The External Value at Stake in a Thriller is a convention.  It is Life.  To remind myself of the progression of the value, I’ll move it from its positive value to its most negative:

External Value at Stake: Life to Unconsciousness to Death to Fate Worse than Death (Damnation)

One of the Internal Genres that I discussed here is also a very major component of The Silence of the Lambs. I’ll do a much more in-depth analysis of why I’ve designated it the way that I have later on when I walk you through the entire Story Grid for The Silence of the Lambs.  

Internal Genre: Worldview Disillusionment

The Internal Value at Stake in a Worldview Internal Story is, what you’d expect.  The way in which the protagonist views the world.  It will arc from negative to positive or positive to negative depending upon your subgenre.  In the case of The Silence of the Lambs, it arcs from what I see as a “false positive view” to a proven negative and it does so through the prism of Clarice Starling’s professional ambition.  It moves like this:

Internal Value at Stake: Blind Belief to True Belief to Doubt to Disillusionment

Next up…I’ll lay out the obligatory scenes and conventions of the Thriller.

For new subscribers and OCD Story nerds like myself, all of The Story Grid posts are now in order on the right hand side column of the home page beneath the subscription shout-out.


12 comments on “An Editor’s Six Core Questions

  1. Mary Doyle says:

    Great stuff Shawn, and so far this fool is able to follow along! Looking forward to the next post. Thanks so much!

  2. Joel D Canfield says:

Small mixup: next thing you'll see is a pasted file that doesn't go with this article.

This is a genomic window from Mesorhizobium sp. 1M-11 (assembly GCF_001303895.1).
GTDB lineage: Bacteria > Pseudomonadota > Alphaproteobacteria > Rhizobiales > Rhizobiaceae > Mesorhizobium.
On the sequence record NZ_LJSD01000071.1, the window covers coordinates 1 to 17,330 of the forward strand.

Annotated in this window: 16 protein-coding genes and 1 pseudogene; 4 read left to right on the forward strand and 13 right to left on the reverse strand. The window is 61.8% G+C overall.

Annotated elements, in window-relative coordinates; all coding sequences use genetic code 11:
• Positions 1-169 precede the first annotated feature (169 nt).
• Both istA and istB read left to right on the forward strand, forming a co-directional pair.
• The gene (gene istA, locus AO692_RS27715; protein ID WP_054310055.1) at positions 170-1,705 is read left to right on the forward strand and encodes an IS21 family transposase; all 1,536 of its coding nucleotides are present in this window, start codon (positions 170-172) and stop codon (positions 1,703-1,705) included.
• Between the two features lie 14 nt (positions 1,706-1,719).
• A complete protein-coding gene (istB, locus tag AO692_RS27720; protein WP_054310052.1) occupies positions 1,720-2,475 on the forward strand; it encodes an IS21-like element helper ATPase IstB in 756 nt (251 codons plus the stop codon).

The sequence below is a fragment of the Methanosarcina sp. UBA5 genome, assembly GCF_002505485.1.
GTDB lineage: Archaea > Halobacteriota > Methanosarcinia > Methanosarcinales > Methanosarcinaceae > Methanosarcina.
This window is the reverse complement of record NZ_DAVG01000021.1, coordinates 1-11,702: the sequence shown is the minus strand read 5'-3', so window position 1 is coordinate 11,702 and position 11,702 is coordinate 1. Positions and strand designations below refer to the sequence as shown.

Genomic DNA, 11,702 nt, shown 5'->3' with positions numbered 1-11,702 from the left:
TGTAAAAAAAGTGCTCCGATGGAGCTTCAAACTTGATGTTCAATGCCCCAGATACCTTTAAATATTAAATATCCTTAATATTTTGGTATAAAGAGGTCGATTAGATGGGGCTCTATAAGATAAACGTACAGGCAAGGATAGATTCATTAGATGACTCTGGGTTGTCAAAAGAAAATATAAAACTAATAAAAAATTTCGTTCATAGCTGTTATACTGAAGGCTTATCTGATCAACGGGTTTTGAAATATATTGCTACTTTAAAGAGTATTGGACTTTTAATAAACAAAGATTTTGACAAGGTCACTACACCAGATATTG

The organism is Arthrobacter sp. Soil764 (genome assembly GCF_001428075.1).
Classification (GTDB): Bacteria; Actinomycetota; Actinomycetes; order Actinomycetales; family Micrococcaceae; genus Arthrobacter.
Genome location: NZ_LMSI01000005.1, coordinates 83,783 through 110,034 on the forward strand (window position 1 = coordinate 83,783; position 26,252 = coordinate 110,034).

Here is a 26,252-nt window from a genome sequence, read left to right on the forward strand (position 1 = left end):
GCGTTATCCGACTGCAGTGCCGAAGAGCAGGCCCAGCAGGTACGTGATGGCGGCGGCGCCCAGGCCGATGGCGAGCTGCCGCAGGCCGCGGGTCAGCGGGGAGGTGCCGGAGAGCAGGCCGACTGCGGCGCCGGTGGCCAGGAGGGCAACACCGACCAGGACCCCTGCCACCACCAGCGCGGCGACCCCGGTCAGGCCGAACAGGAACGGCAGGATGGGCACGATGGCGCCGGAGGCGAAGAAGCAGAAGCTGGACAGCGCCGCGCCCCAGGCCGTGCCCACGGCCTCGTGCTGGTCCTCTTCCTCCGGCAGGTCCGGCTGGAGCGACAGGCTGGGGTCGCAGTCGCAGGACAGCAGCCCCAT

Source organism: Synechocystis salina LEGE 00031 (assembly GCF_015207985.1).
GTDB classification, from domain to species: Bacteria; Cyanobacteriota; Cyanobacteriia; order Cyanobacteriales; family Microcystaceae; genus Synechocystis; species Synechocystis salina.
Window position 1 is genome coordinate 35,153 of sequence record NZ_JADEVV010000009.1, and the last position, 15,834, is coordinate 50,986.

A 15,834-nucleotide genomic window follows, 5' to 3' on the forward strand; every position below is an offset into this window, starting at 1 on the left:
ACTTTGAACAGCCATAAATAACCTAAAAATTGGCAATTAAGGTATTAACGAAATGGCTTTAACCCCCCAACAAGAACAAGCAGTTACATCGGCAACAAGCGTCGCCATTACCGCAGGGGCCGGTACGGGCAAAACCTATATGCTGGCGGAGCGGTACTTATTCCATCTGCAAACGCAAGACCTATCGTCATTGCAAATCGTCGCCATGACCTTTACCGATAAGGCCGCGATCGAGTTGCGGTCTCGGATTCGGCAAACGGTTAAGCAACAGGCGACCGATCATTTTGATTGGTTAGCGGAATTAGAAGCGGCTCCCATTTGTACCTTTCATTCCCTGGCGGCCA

Even this simple sheet made my eyes glaze with fear. Thanks for the walk-through.

    I can feel my brain growing . . .

  3. I’m loving the simplicity and clarity of your method. Thanks Shawn!

  4. Faith Watson says:

    Your the best. I didn’t read SOTL, only saw the film. Hope that will still be okay. It does make me think about a nice chianti.

    1. Shawn Coyne says:

      Hi Faith,
      What’s great about the movie (beyond the brilliant acting) is the way Jonathan Demme basically “shot the book.” He followed Harris’s Story almost chapter by chapter/scene by scene. So I think you’ll be able to follow along with no problem.

      1. Faith Watson says:

        Oh goodie. This is invaluable! Thank you again, Shawn. I’m telling everyone I can about you & The Story Grid.

  5. Diego Schutt says:

    Great post. It made me wonder if dramas have a specific External Value at Stake. Any thoughts?

    1. Shawn Coyne says:

      Hi Diego,
      Yes, the definitely do. I suggest when you have time to go through the earlier posts sequentially. You’ll get a lot of the backstory about External and Internal content genres as well as the values at stake in each. Drama is part of the “Style” Genres and I’d recommend you take a look at the post and the graphic THE FIVE LEAF GENRE CLOVER for more about that.
      All the best,

      1. Diego Schutt says:

        Shawn, thank you very much for your prompt reply. I’ve been reading the previous posts in sequence. It’s very illuminating to see how you build, step by step, a blueprint of a well-crafted story. Thanks for helping me see the big picture. I can’t wait to read your book.

        Keep it coming. 🙂


  6. Sheryl Lord says:

    This is very helpful and is helping me expand my story. I am confused about some of the terms like convention and value at stake. Can you explain ?

    1. Shawn Coyne says:

      Hi Sheryl,
      I’d suggest you read all of the posts in their order and then see if your questions are answered. A convention is something that is a standard element in a story, like the body in a murder mystery. A value is a global idea like Justice or Love or Life, which has various stages of positive or negative. So Justice would be the most positive, unfairness would be its negative to a smallish degree, injustice to a more negative degree and tyranny to its highest negative degree.
      All the best